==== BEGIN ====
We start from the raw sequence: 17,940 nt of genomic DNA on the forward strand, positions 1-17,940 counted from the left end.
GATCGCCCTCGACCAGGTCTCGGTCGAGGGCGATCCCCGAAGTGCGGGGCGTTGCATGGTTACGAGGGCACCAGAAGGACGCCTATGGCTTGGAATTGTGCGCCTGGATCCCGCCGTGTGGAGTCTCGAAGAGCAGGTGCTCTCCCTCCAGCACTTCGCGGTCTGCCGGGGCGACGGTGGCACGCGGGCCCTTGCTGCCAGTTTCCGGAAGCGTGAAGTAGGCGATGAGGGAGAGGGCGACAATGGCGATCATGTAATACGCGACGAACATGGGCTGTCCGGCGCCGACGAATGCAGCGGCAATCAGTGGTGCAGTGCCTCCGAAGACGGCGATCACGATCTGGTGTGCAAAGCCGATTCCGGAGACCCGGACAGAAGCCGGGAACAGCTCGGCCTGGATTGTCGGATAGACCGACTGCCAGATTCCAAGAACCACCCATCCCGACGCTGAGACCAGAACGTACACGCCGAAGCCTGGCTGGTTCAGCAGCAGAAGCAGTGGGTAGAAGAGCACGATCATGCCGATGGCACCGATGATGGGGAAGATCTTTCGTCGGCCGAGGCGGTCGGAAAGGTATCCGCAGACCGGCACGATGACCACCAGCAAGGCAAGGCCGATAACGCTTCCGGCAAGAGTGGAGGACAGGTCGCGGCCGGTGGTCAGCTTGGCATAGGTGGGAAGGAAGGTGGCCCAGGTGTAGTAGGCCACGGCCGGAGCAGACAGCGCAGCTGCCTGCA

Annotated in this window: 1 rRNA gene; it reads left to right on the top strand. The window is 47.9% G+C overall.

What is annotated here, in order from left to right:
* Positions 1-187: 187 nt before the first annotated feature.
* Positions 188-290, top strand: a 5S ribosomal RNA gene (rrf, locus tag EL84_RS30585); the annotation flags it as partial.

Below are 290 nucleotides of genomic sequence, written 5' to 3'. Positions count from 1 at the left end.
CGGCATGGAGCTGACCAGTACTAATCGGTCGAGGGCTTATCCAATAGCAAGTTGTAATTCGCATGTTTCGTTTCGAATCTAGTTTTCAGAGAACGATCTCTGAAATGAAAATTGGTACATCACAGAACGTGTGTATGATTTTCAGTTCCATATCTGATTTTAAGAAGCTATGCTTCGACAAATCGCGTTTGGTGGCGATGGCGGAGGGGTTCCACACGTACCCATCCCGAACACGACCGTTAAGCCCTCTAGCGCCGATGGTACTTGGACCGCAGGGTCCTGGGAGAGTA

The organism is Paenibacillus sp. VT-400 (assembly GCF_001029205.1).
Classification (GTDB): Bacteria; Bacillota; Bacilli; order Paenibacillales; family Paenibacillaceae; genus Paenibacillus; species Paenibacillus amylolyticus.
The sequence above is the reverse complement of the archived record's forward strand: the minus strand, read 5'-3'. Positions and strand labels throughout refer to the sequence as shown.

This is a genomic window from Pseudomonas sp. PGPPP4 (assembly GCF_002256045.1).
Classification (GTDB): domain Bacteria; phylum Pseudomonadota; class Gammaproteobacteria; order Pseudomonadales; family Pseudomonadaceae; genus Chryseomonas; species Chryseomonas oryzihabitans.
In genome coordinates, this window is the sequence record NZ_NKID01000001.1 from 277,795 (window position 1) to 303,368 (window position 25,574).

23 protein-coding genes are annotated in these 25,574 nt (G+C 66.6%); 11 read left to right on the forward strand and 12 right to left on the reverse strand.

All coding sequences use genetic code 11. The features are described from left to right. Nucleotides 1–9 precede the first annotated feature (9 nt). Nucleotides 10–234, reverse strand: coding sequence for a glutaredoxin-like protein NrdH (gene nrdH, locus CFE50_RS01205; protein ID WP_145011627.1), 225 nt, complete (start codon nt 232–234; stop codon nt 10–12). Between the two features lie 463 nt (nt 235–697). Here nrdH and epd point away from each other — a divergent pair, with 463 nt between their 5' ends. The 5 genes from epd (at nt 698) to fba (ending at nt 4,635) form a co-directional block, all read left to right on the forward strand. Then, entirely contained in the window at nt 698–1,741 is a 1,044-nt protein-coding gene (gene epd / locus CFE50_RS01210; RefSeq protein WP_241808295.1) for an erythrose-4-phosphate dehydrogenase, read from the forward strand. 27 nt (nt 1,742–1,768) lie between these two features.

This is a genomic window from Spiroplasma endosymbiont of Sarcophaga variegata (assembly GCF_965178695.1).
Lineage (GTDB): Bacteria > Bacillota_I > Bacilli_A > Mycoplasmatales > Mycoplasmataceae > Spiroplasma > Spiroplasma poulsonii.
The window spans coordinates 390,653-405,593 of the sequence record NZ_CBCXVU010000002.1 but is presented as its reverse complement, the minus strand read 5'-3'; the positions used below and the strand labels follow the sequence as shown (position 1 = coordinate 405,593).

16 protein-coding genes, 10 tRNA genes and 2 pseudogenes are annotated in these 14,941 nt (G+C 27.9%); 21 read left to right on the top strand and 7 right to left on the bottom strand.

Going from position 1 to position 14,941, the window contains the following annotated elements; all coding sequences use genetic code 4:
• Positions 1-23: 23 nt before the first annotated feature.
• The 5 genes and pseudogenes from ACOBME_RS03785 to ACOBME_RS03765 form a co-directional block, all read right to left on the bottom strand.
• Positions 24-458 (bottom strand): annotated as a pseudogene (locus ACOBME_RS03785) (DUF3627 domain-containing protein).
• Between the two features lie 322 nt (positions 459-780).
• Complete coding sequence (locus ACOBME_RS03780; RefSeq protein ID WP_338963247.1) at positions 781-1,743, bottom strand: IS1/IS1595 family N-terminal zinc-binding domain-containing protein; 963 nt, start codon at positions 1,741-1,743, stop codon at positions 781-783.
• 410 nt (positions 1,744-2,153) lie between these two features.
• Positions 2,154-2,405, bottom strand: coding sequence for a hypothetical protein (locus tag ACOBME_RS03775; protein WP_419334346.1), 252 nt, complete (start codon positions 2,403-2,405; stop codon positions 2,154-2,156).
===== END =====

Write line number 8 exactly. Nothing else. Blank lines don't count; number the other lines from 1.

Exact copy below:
CGGCATGGAGCTGACCAGTACTAATCGGTCGAGGGCTTATCCAATAGCAAGTTGTAATTCGCATGTTTCGTTTCGAATCTAGTTTTCAGAGAACGATCTCTGAAATGAAAATTGGTACATCACAGAACGTGTGTATGATTTTCAGTTCCATATCTGATTTTAAGAAGCTATGCTTCGACAAATCGCGTTTGGTGGCGATGGCGGAGGGGTTCCACACGTACCCATCCCGAACACGACCGTTAAGCCCTCTAGCGCCGATGGTACTTGGACCGCAGGGTCCTGGGAGAGTA